Where Danger Lives (1950)

Where Danger Lives (1950)

Toronto Film Society presented Where Danger Lives (1950) on Monday, July 10, 2017 in a double bill with Too Late For Tears as part of the Season 70 Summer Series, Programme 1.

Production Companies: RKO Radio Pictures, Inc; Westwood Productions, Inc; A John Farrow Production. Presented by Irving Cummings, Jr. and Irwin Allen. Producer: Irving Cummings, Jr. Associate Producer: Irwin Allen. Director: John Farrow. Screenplay: Charles Bennett, based on the story by Leo Rosten. Photography: Nicholas Musuraca. Film Editor: Eda Warren. Art Directors: Albert S. D’Agostino, Ralph Berger. Set Decoration: Darrell Silvera, John Sturtevant. Music Score: Roy Webb. Music Director: C. Bakaleinikoff. Gowns: Michael Woulfe. Sound: John Tribby, Clem Portman. Released by RKO on July 8, 1950.

Cast: Robert Mitchum (Dr. Jeff Cameron), Faith Domergue (Margo Lannington), Claude Rains (Frederick Lannington), Maureen O’Sullivan (Julie Dorn), Charles Kemper (Police Chief), Ralph Dumke (Klauber), Billy House (Mr. Bogardus), Harry Shannon (Dr. Maynard), Philip Van Zandt (Milo DeLong), Jack Kelly (Dr. Mullenbach), Lillian West (Mrs. Bogardus).

When I first saw tonight’s film, I had recently read Mia Farrow’s Memoir, What Falls Away.  What struck me was that there is an early scene where Dr. Jeff Cameron (played by Robert Mitchum) is caring for a child in an iron lung.  I thought that as John Farrow was the director, he had purposely put that scene in because his daughter, Mia, had contracted Polio when she was nine and during her time in the hospital, had to use an iron lung for her cure.  However, that occurred in 1954, four years after Where Danger Lives was made, so I’m going to go with “foreshadowing” instead.

In Lee Server’s biography of Robert Mitchum, Baby I Don’t Care, he writes:

After a brief respite for the Christmas season, Mitchum was back before the cameras in January 1950, shooting Where Danger Lives with another Hughes-tested actress, Faith Domergue.  Craftily weaned away from her parents by the millionaire, the big-eyed, sultry brunette youngster had lived with Hughes from the time she was fifteen, ostensibly being readied for silver screen stardom.  After long years of nurturing, Domergue took the lead in Hugh’s expensive, avenging-Corsican disaster, Vendetta, still unreleased five years after the production had wrapped.  By default, Domergue would make her official cinematic debut in a comparatively modest and altogether superior film, one of the darkest and most unrelenting examples of the film noir genre, which you get to see tonight.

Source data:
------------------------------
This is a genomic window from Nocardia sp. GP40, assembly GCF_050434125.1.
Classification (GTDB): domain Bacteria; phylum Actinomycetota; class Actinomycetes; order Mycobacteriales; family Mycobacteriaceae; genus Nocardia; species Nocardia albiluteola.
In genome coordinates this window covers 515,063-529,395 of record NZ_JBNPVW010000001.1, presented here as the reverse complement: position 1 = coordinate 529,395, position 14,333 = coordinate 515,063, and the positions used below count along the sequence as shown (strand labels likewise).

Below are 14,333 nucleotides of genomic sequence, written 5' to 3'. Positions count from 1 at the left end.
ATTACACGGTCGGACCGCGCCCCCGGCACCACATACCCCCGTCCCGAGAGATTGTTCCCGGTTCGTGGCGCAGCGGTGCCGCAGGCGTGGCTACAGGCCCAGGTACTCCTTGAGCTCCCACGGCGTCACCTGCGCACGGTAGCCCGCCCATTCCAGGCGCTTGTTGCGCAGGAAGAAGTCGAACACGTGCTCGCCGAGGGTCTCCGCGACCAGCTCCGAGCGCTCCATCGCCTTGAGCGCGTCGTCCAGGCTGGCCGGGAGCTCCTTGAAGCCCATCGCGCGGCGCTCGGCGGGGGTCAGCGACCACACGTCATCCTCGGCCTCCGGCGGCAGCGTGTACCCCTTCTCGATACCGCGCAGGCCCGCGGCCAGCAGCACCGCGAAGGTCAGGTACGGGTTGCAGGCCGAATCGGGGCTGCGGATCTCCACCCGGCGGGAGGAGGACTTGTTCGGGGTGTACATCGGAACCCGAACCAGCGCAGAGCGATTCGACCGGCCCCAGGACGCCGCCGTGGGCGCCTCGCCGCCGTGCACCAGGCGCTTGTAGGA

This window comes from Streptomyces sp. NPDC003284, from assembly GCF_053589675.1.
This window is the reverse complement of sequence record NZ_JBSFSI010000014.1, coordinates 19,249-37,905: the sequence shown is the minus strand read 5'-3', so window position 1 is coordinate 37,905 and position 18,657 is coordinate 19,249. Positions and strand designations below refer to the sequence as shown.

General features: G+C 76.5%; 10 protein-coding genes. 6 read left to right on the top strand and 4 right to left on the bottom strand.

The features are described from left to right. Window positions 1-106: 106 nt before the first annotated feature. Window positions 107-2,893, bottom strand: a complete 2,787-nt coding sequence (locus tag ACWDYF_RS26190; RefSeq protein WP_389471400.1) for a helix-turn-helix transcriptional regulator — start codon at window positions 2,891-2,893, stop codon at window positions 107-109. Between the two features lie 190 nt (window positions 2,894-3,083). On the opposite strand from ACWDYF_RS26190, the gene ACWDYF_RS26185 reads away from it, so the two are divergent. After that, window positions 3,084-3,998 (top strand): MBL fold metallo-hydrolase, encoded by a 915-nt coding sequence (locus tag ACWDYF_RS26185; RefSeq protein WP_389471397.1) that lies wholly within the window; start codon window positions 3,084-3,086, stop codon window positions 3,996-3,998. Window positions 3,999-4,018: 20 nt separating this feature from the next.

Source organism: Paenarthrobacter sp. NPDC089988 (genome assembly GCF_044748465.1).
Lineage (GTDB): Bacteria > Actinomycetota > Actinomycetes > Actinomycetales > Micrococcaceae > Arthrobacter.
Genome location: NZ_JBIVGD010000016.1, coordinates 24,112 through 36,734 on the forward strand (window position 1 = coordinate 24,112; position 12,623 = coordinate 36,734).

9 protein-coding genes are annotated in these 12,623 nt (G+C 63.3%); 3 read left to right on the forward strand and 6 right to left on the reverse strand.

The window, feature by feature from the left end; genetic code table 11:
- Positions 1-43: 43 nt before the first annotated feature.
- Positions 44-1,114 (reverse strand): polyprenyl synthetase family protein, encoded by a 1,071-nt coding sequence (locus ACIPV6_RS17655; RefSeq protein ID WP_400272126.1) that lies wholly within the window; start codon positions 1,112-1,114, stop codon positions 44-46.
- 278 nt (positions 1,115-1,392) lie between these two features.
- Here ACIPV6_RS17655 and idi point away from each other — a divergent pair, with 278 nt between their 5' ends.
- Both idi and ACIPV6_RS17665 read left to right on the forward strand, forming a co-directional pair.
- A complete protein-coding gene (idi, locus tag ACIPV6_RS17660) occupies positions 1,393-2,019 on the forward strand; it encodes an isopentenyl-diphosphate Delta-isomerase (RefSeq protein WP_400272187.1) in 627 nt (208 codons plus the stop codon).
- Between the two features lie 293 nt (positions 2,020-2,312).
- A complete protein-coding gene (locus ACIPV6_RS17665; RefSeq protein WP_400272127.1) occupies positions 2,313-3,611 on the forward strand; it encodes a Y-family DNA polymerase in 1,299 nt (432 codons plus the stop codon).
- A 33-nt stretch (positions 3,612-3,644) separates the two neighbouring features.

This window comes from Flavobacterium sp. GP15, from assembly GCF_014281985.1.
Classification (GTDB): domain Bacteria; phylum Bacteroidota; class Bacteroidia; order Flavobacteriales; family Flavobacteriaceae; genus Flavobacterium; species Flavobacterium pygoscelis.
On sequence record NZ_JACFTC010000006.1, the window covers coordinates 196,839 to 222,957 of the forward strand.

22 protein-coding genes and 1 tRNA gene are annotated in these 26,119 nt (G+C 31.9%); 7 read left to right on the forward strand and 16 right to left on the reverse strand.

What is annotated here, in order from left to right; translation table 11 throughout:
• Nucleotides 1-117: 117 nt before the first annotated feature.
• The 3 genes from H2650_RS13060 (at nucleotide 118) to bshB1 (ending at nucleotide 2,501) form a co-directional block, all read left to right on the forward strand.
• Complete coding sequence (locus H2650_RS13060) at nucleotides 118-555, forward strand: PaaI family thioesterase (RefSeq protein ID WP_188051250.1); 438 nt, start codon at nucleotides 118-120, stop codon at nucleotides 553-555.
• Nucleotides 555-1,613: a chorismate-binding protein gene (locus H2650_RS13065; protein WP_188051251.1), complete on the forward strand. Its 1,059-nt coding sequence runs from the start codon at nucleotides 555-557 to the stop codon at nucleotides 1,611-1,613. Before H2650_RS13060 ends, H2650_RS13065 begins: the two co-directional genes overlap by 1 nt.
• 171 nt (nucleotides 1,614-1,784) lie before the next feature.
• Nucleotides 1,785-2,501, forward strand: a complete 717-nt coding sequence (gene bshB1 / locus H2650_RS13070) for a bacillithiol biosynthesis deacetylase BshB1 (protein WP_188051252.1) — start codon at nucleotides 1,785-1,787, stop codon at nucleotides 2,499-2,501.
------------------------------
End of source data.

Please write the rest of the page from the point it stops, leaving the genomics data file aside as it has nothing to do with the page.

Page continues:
For Mitchum, the role of Dr. Jeff Cameron was a kind of surreal amplification of Out of the Past’s Jeff Baily, another corruptible man passively accepting his own destruction.  The quality of a nightmare was expertly achieved by director John Farrow’s harsh staging and the bleak, shrouded images caught by noir’s king cameraman Nicholas Musuraca— as the actor said, another Mitchum picture “lit by matches.”

John Farrow was the only director Bob had ever met who could outdrink him.  The good-looking, blond, former Australian seaman (he’d entered the United States by jumping ship from a windjammer) and father of future Mitchum costar Mia (they played together in 1968s Secret Ceremony), Farrow was known as a mean, ruthless son of a gun, let us say, by everyone who knew him, except for the coteries of Roman Catholic priests with whom he spent much time in pious and arcane discussions of Church doctrine and ecumenical history.  Mitchum, like everyone else, had a difficult time equating the roistering philanderer he knew with the man who wrote devotional biographies of the saints and of Father Damien, known as  “the leper priest.”